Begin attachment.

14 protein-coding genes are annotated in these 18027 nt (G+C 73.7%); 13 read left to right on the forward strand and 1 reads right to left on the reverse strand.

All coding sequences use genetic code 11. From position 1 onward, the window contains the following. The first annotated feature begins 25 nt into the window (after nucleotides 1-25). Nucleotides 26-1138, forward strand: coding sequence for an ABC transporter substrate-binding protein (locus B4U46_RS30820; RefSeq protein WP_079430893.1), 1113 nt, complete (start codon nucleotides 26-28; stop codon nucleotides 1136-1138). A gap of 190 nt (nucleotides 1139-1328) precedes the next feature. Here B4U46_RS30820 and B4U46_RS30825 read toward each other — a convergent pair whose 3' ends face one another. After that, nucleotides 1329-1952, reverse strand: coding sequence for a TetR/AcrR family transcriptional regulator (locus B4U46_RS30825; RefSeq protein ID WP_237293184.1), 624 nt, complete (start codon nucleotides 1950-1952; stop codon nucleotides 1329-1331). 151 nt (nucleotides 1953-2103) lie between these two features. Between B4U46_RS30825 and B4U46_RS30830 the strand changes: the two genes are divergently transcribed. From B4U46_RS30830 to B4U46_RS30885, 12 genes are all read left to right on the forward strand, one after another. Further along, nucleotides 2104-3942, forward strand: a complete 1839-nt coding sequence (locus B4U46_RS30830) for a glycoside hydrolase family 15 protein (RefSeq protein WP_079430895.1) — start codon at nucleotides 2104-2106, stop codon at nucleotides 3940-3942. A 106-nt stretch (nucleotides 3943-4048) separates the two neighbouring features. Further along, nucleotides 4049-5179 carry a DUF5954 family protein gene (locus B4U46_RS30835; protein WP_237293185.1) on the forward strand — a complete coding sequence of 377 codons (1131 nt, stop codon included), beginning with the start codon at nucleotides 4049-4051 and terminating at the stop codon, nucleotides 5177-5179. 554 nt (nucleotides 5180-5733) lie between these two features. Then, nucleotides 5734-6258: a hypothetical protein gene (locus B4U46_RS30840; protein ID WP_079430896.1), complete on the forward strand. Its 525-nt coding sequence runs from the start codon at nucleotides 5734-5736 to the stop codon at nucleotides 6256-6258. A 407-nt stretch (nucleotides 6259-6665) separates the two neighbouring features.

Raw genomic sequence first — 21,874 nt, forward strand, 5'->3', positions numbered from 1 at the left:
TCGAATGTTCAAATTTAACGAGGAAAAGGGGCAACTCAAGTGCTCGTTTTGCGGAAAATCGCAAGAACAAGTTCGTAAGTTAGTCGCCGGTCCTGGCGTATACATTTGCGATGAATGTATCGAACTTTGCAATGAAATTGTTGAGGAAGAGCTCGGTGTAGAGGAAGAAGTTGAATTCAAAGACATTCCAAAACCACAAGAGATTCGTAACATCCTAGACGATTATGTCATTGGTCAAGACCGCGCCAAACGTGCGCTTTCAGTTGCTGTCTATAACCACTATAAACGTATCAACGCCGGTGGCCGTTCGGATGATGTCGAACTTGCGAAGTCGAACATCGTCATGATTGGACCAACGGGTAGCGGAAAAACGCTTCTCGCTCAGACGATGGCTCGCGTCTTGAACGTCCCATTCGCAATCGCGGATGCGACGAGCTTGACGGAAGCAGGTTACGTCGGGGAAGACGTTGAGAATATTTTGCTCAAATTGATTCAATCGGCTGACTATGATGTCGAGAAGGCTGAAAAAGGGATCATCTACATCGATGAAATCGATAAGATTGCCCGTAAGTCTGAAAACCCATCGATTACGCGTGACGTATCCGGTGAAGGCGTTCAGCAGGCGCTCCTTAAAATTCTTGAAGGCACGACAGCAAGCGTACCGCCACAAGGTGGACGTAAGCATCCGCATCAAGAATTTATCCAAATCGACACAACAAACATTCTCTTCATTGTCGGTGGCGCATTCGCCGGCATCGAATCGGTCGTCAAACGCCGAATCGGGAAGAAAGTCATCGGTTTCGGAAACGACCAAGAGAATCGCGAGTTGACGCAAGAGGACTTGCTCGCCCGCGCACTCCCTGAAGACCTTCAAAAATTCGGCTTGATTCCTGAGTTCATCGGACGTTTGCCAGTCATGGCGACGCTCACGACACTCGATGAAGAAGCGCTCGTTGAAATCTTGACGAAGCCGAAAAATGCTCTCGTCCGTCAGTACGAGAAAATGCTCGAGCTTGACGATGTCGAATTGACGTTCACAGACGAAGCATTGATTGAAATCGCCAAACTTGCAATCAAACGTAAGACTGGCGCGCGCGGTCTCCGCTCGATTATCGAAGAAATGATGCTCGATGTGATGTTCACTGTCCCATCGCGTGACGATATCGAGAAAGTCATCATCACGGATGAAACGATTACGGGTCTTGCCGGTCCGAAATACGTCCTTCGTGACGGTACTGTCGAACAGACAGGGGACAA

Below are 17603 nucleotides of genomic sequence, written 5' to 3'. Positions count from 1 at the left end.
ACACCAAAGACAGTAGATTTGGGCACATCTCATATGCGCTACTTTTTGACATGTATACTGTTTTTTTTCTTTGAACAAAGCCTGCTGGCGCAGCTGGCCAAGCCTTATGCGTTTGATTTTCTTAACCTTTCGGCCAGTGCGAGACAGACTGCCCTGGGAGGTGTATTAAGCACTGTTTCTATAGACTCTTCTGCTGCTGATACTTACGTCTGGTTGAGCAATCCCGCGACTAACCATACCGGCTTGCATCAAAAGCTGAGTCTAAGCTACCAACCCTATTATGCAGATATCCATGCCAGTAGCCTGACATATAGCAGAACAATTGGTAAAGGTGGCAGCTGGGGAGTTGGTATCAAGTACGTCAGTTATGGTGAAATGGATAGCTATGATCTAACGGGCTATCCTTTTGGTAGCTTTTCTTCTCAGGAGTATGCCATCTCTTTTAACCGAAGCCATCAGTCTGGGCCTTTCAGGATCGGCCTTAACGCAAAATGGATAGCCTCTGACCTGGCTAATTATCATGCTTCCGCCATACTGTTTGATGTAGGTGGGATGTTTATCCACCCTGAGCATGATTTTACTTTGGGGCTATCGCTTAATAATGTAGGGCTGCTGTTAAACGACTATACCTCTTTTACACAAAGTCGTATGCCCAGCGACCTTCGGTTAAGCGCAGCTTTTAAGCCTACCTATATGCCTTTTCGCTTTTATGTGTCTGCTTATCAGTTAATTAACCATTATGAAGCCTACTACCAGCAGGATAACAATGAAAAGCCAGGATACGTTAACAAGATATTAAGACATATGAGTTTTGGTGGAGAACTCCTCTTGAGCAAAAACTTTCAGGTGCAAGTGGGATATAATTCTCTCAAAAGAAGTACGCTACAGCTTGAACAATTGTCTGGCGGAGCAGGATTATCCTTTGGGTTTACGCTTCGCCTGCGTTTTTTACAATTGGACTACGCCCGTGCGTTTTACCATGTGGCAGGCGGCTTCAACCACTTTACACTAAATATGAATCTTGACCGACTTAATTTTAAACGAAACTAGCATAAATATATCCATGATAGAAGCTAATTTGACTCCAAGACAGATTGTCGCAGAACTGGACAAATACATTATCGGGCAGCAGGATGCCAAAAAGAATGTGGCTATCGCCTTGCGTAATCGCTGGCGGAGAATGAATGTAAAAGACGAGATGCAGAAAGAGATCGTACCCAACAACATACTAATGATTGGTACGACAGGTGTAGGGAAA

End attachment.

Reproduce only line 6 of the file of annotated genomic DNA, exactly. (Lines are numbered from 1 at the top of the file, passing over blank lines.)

ACACCAAAGACAGTAGATTTGGGCACATCTCATATGCGCTACTTTTTGACATGTATACTGTTTTTTTTCTTTGAACAAAGCCTGCTGGCGCAGCTGGCCAAGCCTTATGCGTTTGATTTTCTTAACCTTTCGGCCAGTGCGAGACAGACTGCCCTGGGAGGTGTATTAAGCACTGTTTCTATAGACTCTTCTGCTGCTGATACTTACGTCTGGTTGAGCAATCCCGCGACTAACCATACCGGCTTGCATCAAAAGCTGAGTCTAAGCTACCAACCCTATTATGCAGATATCCATGCCAGTAGCCTGACATATAGCAGAACAATTGGTAAAGGTGGCAGCTGGGGAGTTGGTATCAAGTACGTCAGTTATGGTGAAATGGATAGCTATGATCTAACGGGCTATCCTTTTGGTAGCTTTTCTTCTCAGGAGTATGCCATCTCTTTTAACCGAAGCCATCAGTCTGGGCCTTTCAGGATCGGCCTTAACGCAAAATGGATAGCCTCTGACCTGGCTAATTATCATGCTTCCGCCATACTGTTTGATGTAGGTGGGATGTTTATCCACCCTGAGCATGATTTTACTTTGGGGCTATCGCTTAATAATGTAGGGCTGCTGTTAAACGACTATACCTCTTTTACACAAAGTCGTATGCCCAGCGACCTTCGGTTAAGCGCAGCTTTTAAGCCTACCTATATGCCTTTTCGCTTTTATGTGTCTGCTTATCAGTTAATTAACCATTATGAAGCCTACTACCAGCAGGATAACAATGAAAAGCCAGGATACGTTAACAAGATATTAAGACATATGAGTTTTGGTGGAGAACTCCTCTTGAGCAAAAACTTTCAGGTGCAAGTGGGATATAATTCTCTCAAAAGAAGTACGCTACAGCTTGAACAATTGTCTGGCGGAGCAGGATTATCCTTTGGGTTTACGCTTCGCCTGCGTTTTTTACAATTGGACTACGCCCGTGCGTTTTACCATGTGGCAGGCGGCTTCAACCACTTTACACTAAATATGAATCTTGACCGACTTAATTTTAAACGAAACTAGCATAAATATATCCATGATAGAAGCTAATTTGACTCCAAGACAGATTGTCGCAGAACTGGACAAATACATTATCGGGCAGCAGGATGCCAAAAAGAATGTGGCTATCGCCTTGCGTAATCGCTGGCGGAGAATGAATGTAAAAGACGAGATGCAGAAAGAGATCGTACCCAACAACATACTAATGATTGGTACGACAGGTGTAGGGAAA